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KATKiDS steps up Nepal aid appeal

Widespread devastation: A 7.8 magnitude earthquake caused widespread devastation in Nepal on April 25, and a 7.3 earthquake claimed more lives on Monday

International Bermudian charity KATKiDS is stepping up its aid appeal for Nepal after another serious earthquake shook the region.

The charity is seeking financial donations for two organisations, Asha Nepal and Gentle Rain Nepal, who now urgently need emergency funds for water, food, medical supplies, temporary shelter and any other expenses they will face following a 7.8 magnitude earthquake that caused widespread devastation on April 25, and a 7.3 earthquake that claimed more lives on Monday.

After Monday’s earthquake, a spokesman for Asha Nepal, a human rights organisation dedicated to the empowerment of women and children affected by sex trafficking, reported that all at Asha were unhurt but shaken, and that there are no reports of any severe damage in Kathmandu.

“Everyone is outside and the team are out trying to procure more tents for yet another night outside,” the spokesman said, adding that there is no further visible damage to any of their buildings but this second major quake and the ongoing tremors will surely create further danger and damage to buildings already fragile and to the substructures and foundations.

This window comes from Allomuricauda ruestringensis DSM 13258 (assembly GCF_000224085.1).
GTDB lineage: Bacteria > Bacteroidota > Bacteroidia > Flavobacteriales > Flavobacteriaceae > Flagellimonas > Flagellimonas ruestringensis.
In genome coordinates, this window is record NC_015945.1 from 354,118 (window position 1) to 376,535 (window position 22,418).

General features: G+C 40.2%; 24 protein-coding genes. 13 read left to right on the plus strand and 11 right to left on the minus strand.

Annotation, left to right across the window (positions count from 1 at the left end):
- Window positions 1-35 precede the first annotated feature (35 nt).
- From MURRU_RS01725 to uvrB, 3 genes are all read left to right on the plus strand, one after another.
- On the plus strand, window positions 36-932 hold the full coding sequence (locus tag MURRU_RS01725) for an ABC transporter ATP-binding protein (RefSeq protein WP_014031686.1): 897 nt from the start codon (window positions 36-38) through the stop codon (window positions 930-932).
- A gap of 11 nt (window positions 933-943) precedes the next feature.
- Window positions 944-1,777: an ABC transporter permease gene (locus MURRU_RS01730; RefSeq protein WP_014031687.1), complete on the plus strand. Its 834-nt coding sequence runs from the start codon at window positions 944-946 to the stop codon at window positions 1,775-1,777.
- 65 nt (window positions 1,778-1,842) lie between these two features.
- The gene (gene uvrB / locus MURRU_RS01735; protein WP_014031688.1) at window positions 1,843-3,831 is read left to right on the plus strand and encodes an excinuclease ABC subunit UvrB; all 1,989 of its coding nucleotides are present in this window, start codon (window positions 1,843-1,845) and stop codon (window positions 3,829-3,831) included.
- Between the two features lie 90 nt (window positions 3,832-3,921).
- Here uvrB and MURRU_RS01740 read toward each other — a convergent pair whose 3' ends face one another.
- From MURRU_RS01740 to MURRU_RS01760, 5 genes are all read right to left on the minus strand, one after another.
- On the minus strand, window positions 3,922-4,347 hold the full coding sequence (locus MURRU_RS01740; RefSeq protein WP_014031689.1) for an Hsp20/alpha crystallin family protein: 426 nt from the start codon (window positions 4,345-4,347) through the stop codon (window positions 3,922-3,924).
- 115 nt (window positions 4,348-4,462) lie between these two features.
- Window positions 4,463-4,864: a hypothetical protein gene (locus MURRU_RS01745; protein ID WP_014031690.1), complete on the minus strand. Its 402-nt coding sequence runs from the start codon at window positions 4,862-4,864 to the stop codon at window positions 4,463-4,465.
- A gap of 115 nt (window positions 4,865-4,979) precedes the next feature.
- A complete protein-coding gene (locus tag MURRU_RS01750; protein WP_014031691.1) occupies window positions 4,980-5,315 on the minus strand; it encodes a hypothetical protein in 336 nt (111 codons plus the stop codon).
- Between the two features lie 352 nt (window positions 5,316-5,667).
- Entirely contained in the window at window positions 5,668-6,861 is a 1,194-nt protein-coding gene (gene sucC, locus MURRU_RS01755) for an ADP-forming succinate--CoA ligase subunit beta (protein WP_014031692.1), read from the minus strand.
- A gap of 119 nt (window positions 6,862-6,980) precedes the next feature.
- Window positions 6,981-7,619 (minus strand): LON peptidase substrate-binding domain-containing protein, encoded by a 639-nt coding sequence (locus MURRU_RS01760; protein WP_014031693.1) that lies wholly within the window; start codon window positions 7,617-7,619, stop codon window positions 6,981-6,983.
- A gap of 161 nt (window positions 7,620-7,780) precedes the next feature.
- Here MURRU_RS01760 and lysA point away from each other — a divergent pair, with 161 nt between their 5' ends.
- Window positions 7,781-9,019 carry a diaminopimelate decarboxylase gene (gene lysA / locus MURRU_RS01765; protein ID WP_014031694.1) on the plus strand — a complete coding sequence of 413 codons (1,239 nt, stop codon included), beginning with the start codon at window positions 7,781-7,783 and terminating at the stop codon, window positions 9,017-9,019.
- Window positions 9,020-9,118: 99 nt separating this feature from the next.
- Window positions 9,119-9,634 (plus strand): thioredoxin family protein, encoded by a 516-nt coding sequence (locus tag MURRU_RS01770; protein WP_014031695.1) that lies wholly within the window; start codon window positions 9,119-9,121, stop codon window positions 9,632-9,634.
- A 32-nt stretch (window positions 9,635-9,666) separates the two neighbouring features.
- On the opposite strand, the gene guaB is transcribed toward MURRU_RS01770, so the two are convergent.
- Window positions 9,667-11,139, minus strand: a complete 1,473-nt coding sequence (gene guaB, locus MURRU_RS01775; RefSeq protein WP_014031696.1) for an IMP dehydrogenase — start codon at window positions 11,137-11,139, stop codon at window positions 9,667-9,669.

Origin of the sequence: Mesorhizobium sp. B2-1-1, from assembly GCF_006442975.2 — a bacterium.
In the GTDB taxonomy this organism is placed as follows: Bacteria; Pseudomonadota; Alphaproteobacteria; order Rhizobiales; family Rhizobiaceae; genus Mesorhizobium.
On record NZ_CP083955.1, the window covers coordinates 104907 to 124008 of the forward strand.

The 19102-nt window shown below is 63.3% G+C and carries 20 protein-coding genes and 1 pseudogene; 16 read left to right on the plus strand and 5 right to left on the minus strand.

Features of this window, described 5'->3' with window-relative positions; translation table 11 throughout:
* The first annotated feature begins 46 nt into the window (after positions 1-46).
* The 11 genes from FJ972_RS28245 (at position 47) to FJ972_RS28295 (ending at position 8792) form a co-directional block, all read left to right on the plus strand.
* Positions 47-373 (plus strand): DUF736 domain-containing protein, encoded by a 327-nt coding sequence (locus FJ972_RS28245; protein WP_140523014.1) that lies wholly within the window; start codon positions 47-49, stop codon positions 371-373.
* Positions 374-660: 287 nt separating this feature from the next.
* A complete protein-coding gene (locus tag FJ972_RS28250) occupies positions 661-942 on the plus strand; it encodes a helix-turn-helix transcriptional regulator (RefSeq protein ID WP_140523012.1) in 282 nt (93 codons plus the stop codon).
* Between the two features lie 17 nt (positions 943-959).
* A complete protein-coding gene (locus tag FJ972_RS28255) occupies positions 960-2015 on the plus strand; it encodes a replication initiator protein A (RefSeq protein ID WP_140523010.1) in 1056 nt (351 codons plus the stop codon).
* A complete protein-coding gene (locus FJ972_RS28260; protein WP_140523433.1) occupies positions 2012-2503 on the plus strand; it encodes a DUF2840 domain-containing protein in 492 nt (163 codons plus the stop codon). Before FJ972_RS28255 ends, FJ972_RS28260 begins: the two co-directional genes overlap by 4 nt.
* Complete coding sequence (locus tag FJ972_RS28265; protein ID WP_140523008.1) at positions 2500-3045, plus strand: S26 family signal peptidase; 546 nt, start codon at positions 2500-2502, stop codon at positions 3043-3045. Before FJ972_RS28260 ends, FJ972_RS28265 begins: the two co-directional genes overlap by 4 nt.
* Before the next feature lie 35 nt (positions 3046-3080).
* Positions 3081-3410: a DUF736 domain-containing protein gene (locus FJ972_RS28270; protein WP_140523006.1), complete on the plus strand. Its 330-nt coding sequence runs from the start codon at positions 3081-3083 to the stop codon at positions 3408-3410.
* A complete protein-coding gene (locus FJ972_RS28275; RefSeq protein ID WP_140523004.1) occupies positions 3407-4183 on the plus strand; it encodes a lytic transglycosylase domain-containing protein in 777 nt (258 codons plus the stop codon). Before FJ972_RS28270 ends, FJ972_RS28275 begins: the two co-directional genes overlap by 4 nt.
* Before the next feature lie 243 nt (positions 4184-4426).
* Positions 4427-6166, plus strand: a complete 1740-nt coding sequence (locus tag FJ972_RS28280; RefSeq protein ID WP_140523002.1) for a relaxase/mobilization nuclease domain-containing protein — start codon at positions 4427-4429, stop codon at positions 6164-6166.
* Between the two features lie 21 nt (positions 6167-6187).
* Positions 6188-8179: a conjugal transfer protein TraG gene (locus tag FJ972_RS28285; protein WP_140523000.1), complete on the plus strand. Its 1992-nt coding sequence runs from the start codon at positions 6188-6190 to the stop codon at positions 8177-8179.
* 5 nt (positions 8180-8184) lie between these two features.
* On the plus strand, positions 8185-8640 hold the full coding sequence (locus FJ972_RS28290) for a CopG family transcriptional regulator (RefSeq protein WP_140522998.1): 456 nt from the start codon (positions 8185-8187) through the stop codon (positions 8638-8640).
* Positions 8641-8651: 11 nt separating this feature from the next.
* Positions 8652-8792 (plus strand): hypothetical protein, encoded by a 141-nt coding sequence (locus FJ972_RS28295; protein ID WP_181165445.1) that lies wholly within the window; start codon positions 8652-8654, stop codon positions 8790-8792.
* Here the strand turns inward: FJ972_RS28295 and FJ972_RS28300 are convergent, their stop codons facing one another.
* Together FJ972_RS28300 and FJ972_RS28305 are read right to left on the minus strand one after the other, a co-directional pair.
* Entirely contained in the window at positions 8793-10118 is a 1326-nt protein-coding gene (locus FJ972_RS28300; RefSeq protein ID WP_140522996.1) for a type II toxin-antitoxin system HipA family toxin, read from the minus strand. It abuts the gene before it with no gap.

He added that there is serious concern for the remote villages up around Namche, many of which are difficult to access even in normal situations.

Gentle Rain founder and Bermuda resident Tracy Tepper has also been attempting to contact the team in Nepal, but communication is unreliable. A KATKiDS statement explained that Gentle Rain’s team, who work with at risk children in Kathmandu, has been assessing needs, providing triage, developing budgets, buying supplies, and supervising and/or delivering building materials, food, and water through its existing grass roots community outreach network. By Monday, they had reached Gurje, Nuwacot, Sankhu, Dhading and Sindupalchok.

“Often what they find is that villages that are off the beaten track have received little emergency relief and no midterm survival supplies for building much-needed shelter,” the statement said.

“With the rainy season about to start, shelter is the immediate goal as tents become inadequate, and the potential for the spread of disease becomes greater. Yesterday’s [Monday’s] quake will have made this situation even more difficult.

“While only about one-third as strong as the earthquake in April, yesterday’s [Monday’s] tremor has shaken foundations and frayed nerves. People are scared to go indoors for fear additional aftershocks will cause further building collapse.

“Food, water, shelter and cooking fuel have become a priority. Children in particular are suffering psychological stress as, more than two weeks after the initial devastating earthquake, daily life was just starting to return to some normalcy when [Monday’s] quake hit,” the statement added.

• Independent charity KATKiDS raises funds for charities in Bermuda, Southern Africa and Nepal. Anyone wanting to donate should visit bdatix.bm or www.katkids.com.

• Companies, who would consider holding a “denim day” or similar fundraiser for KATKiDS’ Nepali charities, are urged to e-mail info@katkids.com.

• KATKiDS pledges to send 100 per cent of donated funds directly to their partner charities in Nepal without dilution beyond banking fees, and their Facebook page will have regular updates about the two organisations and the situation on the ground as new details emerge.